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The Boston Globe

Obituaries

J.F. Cleary; investment banker aided BC, BSO, Pops, loved city

ROSE LINCOLN/boston college

James Cleary and his wife, Barbara, in September 2008.

Next to his wife, whom he worshiped in ways that made their marriage the envy of friends for half a century, James F. Cleary’s great love was Boston.

His journey in the financial world took him from a Dorchester upbringing to a home with a commanding view of the city, and Mr. Cleary did not forget the steps he took along the way.

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“When we used to walk to work together in the mornings, he always amazed me,’’ said his daughter, Karalyn of Boston. “He used to say hello to every caretaker in the Public Garden and on the Common. He would say: ‘Hey, great job guys. The park is looking great today,’ and give them a thumbs-up.

“He truly appreciated that they were making this city look better and look beautiful. And he loved that because he loved Boston as only someone who came from Dorchester and moved to the top of the Ritz could appreciate the city.’’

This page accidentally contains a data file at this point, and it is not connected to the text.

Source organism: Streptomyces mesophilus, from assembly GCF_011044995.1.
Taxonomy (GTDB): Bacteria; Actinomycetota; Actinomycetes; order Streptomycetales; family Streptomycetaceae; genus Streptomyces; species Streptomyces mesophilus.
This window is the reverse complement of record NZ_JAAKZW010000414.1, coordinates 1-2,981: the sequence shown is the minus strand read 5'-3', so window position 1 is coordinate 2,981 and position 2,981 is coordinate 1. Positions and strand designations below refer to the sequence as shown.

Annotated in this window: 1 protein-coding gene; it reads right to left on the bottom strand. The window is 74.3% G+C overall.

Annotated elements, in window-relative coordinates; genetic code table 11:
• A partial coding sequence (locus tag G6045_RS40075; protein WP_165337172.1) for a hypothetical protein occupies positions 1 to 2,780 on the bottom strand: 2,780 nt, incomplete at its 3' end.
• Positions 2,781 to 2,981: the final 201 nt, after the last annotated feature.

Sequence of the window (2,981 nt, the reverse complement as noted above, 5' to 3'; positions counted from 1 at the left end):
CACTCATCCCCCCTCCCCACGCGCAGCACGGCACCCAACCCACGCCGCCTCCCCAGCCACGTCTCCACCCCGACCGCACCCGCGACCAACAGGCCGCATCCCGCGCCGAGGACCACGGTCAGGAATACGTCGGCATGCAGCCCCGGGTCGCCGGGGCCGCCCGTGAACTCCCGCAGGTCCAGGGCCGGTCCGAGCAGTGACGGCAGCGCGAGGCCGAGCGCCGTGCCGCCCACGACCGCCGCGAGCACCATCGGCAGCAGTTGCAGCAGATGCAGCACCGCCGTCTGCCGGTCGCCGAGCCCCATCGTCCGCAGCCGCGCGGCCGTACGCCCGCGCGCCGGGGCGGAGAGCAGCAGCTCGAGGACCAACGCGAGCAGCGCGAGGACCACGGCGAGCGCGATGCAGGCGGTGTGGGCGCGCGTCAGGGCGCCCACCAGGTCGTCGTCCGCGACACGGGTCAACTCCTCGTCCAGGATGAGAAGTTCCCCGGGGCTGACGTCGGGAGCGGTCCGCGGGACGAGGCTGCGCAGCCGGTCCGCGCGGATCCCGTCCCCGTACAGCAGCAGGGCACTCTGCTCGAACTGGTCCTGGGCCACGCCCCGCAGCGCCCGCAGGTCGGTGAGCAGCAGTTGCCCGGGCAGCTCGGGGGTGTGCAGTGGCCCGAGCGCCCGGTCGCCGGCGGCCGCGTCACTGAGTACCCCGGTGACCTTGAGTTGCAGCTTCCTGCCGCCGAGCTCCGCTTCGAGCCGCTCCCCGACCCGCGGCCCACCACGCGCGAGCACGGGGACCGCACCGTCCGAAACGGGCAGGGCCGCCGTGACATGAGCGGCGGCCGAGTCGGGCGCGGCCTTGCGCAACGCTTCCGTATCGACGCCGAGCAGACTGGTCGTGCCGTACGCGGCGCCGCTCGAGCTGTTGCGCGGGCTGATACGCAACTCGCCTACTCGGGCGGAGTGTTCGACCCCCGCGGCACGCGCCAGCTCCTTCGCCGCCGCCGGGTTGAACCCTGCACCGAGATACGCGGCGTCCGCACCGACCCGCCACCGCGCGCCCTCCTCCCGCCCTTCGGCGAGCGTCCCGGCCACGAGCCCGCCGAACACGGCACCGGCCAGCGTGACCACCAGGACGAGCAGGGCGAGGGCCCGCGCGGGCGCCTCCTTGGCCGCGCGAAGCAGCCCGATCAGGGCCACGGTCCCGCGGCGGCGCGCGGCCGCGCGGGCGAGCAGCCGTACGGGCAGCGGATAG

Mr. Cleary, formerly president of the Blyth Eastman Dillon & Co. securities firm and more recently an advisory director of UBS, died Sunday in Massachusetts General Hospital of acute leukemia, which had been diagnosed a few days earlier. He was 86 and kept homes in Palm Beach, Fla., Boston, and Osterville.

Applying lessons from the business world to higher education and the arts, Mr. Cleary created a second career boosting the finances of Boston College, the Boston Symphony Orchestra, and the Boston Pops.